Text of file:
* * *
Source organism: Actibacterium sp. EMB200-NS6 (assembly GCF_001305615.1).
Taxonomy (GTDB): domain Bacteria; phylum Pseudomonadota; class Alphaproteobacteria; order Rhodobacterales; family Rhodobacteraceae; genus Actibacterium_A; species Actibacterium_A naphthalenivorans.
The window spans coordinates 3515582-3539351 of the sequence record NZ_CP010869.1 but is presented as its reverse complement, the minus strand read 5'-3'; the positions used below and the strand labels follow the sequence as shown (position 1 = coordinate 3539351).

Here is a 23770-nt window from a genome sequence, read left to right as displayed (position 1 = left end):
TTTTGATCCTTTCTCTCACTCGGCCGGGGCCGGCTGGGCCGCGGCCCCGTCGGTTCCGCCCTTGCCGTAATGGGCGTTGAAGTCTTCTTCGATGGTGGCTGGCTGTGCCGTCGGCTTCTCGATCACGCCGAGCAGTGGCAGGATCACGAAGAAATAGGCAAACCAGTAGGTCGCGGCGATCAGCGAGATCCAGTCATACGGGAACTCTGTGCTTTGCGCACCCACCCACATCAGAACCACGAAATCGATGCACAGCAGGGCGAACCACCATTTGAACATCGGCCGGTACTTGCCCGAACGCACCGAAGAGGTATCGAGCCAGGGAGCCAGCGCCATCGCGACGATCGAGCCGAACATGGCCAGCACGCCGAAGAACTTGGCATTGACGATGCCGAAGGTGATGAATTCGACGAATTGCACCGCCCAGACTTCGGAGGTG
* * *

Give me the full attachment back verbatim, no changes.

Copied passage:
Source organism: Actibacterium sp. EMB200-NS6 (assembly GCF_001305615.1).
Taxonomy (GTDB): domain Bacteria; phylum Pseudomonadota; class Alphaproteobacteria; order Rhodobacterales; family Rhodobacteraceae; genus Actibacterium_A; species Actibacterium_A naphthalenivorans.
The window spans coordinates 3515582-3539351 of the sequence record NZ_CP010869.1 but is presented as its reverse complement, the minus strand read 5'-3'; the positions used below and the strand labels follow the sequence as shown (position 1 = coordinate 3539351).

Here is a 23770-nt window from a genome sequence, read left to right as displayed (position 1 = left end):
TTTTGATCCTTTCTCTCACTCGGCCGGGGCCGGCTGGGCCGCGGCCCCGTCGGTTCCGCCCTTGCCGTAATGGGCGTTGAAGTCTTCTTCGATGGTGGCTGGCTGTGCCGTCGGCTTCTCGATCACGCCGAGCAGTGGCAGGATCACGAAGAAATAGGCAAACCAGTAGGTCGCGGCGATCAGCGAGATCCAGTCATACGGGAACTCTGTGCTTTGCGCACCCACCCACATCAGAACCACGAAATCGATGCACAGCAGGGCGAACCACCATTTGAACATCGGCCGGTACTTGCCCGAACGCACCGAAGAGGTATCGAGCCAGGGAGCCAGCGCCATCGCGACGATCGAGCCGAACATGGCCAGCACGCCGAAGAACTTGGCATTGACGATGCCGAAGGTGATGAATTCGACGAATTGCACCGCCCAGACTTCGGAGGTG